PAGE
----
The latest instalment of the Star Wars sci-fi film franchise, The Force Awakens has not disappointed either critics (an excellent 8.5 out of 10 on imdb) nor Disney, now the proud owner of Lucasfilm.
Star Wars: The Force Awakens is already the second-highest grossing film ever in the UK and Ireland after taking in $152m (£105m, €140m) as of 7 January. In the US, as of Sunday 10 January, Star Wars Episode VII had taken $813m in the US, making it the highest-grossing film in the US of all time.
In inflation-adjusted terms (i.e. trying to compare ticket prices today to ticket prices for earlier films), The Force Awakens is currently the second-most popular Star Wars film after the 1977 trailblazer.
With two more Star Wars films to be wrung out of this new series over the next few years, along with spin-off anthology films, plus huge licencing revenues from the associated merchandising (which could amount to as much as $300m or £207m extra revenues, mostly profit) on Episode VII alone, buying Lucasfilm for just over $4bn (£2.7bn) in 2012 looks like it was a good deal for Disney.
Disney is Much More than Just Star Wars
But don't forget, Disney is not just about Star Wars. They also bought out Pixar from Steve Jobs back in 2006, and the top 16 Pixar films have already grossed over £2.77bn ($4bn) worldwide, including the 2015 releases Inside Out (classed by many movie critics as one of the films of the year) and The Good Dinosaur.
The next four planned Pixar films are:
- Finding Dory (2016)
- Cars 3 (2017)
- Toy Story 4 (2018)
- The Incredibles 2 (2019)
Now that sounds like a very solid pipeline of big summer blockbusters, pretty much guaranteed to draw in both children and adults all over the world.
Then of course there is also Disney's wholly-owned Marvel Entertainment division, turning out superhero movie hits aplenty. In 2016 and 2017 Marvel expect to release a whole host of superhero follow-up movies including:
- Captain America: Civil War (2016)
- Doctor Strange (2016)
- Guardians of the Galaxy 2 (2017)
- a new Spiderman movie (2017)
- Thor: Ragnarok (2017)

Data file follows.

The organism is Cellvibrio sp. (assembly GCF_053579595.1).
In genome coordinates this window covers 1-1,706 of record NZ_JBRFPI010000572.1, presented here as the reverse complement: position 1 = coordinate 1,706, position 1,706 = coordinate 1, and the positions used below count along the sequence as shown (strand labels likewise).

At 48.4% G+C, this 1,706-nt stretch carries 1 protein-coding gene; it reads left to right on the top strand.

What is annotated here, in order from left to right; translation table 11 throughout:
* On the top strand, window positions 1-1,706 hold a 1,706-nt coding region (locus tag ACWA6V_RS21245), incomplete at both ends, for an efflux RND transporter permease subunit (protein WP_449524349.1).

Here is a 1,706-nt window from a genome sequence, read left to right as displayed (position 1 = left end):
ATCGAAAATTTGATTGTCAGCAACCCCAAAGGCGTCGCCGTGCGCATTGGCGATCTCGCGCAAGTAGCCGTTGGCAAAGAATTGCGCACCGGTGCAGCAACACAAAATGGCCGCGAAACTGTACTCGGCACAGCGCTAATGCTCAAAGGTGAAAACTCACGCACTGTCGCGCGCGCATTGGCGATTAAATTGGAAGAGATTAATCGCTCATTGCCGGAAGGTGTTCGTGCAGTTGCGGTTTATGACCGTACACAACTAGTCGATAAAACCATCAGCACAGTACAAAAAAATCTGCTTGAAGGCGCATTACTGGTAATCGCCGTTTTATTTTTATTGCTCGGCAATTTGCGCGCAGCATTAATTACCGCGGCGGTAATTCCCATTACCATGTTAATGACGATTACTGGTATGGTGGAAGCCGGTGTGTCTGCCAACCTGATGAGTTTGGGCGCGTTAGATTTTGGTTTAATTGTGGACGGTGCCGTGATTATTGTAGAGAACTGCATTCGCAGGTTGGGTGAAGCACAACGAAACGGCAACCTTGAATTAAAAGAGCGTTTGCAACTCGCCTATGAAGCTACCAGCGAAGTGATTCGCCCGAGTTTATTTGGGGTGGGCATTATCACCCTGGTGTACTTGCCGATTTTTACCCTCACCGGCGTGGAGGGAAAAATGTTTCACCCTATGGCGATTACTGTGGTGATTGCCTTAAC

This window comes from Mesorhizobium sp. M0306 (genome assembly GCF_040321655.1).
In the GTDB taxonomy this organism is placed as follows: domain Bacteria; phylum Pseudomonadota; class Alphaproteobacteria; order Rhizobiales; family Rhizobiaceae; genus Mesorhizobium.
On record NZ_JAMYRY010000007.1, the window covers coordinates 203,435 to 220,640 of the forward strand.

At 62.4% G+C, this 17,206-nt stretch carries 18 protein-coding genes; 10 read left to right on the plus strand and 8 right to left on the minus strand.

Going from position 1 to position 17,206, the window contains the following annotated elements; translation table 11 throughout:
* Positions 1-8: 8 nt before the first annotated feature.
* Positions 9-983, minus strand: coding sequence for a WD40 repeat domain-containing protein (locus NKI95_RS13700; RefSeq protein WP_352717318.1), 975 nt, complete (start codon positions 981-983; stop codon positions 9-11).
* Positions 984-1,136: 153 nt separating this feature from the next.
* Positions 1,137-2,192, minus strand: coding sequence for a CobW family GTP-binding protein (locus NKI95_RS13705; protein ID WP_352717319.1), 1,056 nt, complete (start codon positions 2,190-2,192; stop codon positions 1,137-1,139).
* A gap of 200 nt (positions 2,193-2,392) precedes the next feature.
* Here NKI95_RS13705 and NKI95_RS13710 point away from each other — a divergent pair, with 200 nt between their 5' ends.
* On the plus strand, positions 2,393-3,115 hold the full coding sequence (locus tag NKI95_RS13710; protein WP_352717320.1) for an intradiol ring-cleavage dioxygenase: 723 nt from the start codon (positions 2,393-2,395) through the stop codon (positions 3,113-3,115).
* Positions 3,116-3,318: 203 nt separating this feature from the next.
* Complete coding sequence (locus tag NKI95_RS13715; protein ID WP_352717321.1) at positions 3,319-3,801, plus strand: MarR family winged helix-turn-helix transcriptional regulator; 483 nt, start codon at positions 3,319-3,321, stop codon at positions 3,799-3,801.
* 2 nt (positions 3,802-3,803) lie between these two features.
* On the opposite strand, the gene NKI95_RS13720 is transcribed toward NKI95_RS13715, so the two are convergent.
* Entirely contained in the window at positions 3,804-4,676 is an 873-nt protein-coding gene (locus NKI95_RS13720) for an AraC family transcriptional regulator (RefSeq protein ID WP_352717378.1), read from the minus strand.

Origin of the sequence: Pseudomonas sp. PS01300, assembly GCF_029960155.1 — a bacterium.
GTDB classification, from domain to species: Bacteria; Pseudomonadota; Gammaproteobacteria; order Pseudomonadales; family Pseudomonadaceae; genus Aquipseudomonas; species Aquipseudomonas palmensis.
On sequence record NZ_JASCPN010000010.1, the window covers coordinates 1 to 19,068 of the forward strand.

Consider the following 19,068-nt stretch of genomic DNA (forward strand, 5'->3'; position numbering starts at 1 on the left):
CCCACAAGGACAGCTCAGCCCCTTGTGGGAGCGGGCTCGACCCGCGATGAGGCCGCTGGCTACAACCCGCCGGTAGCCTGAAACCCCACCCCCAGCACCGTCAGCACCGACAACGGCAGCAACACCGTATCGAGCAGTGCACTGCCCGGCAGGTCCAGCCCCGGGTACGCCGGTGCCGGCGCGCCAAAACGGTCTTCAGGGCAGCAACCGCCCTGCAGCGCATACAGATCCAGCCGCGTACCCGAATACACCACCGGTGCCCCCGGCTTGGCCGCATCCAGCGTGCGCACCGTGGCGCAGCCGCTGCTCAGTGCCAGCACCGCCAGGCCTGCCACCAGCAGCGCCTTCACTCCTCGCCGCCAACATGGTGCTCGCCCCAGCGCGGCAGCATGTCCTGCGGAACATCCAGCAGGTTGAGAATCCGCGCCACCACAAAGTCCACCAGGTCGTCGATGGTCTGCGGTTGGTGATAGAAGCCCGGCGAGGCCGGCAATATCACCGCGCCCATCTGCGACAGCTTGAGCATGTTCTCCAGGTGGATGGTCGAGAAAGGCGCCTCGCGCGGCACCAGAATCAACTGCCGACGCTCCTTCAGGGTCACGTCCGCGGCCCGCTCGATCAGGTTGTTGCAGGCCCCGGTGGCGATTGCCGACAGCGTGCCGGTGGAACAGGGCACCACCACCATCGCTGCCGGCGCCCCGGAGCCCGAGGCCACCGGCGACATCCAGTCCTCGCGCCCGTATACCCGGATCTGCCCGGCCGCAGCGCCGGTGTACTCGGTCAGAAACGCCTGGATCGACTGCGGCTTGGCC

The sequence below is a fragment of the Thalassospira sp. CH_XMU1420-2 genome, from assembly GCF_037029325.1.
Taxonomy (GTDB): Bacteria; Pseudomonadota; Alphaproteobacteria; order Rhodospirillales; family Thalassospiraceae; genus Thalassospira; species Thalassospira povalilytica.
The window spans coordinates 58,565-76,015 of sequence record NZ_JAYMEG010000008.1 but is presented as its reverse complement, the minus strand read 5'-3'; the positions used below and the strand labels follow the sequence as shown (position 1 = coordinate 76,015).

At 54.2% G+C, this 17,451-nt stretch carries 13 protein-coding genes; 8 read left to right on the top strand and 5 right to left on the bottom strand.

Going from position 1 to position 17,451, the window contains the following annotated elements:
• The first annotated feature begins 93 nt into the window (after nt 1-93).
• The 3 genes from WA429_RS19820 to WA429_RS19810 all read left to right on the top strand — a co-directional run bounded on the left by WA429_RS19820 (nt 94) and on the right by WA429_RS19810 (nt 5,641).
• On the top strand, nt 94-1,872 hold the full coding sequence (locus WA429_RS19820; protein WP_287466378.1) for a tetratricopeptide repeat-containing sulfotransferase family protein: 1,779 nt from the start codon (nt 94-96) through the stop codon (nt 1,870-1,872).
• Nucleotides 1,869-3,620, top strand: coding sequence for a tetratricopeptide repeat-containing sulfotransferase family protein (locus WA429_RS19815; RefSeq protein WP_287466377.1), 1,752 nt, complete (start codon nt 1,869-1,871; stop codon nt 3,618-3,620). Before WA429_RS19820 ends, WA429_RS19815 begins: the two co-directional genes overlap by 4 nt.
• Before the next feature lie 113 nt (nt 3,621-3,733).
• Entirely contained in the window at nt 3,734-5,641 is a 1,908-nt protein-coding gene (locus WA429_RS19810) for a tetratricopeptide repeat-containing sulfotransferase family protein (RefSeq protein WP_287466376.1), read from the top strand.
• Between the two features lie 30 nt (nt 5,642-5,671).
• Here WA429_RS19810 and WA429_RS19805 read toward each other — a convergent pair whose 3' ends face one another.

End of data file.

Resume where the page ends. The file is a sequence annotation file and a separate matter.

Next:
And yet, with all this film growth to come over the next four years, Disney's share price has not done all that well of late, falling from over $120 per share (£83) to just $102 (70).
So for those of you who can buy shares in US-listed companies, Disney (US code: DIS) looks a good way to buy into the growth of their family film franchise and profits from the associated merchandising, driven by the triple motors of Pixar, Lucasfilm and Marvel over the next few years.
Two UK ways to play the film industry: Cineworld and Entertainment One
In the UK, there are two listed companies that offer interesting ways to play potential growth in film-related revenues, Cineworld and Entertainment One.
Cineworld (UK code: CINE) is now the second-largest cinema business in the whole of Europe, with 217 sites and 2000 screens.
Both sales and profits are growing well thanks to a strong platform of film releases including Star Wars, Spectre, the latest Hunger Games release and Inside Out, with the last trading update in November 2015 showing impressive 12% revenue growth.
Cineworld should benefit from Disney's strong roster of Pixar, Marvel and Lucasfilm releases to come, likely driving today's 558p share price higher over the medium-term.
A second film-related company is Entertainment One, probably best known for its children's TV character Peppa Pig, but which also has a big film division handling sales and distribution of films in the UK, Canada, Spain, the Benelux, Australia and New Zealand as well as in the US.
Current films that should boost sales in Entertainment One include Sicario, Tarantino's Hateful Eight, The Hunger Games: Mockingjay Part 2 and the latest instalment of the Divergent teenager film franchise, Allegiant.
EOne has also recently reached an agreement with Steven Spielberg to distribute films for Spielberg's Dreamworks studio, allowing EOne to handle the TV distribution rights, licensing and merchandising for the US studio, and distribute its films in territories such as Australia, New Zealand, Spain and the UK.
There remain some doubts over the recent refinancing of the company (which will result in higher interest costs and thus lower profits), which is the main reason that EOne's share price has slumped from over 300p at mid-year in 2015 to 176p today.
Nevertheless, adventurous investors may want to take a closer look at EOne, as it may represent an interesting value opportunity today.
Edmund Shing is Global Head of Equity Derivative Strategy at BNP Paribas in London. He holds a PhD in Artificial Intelligence.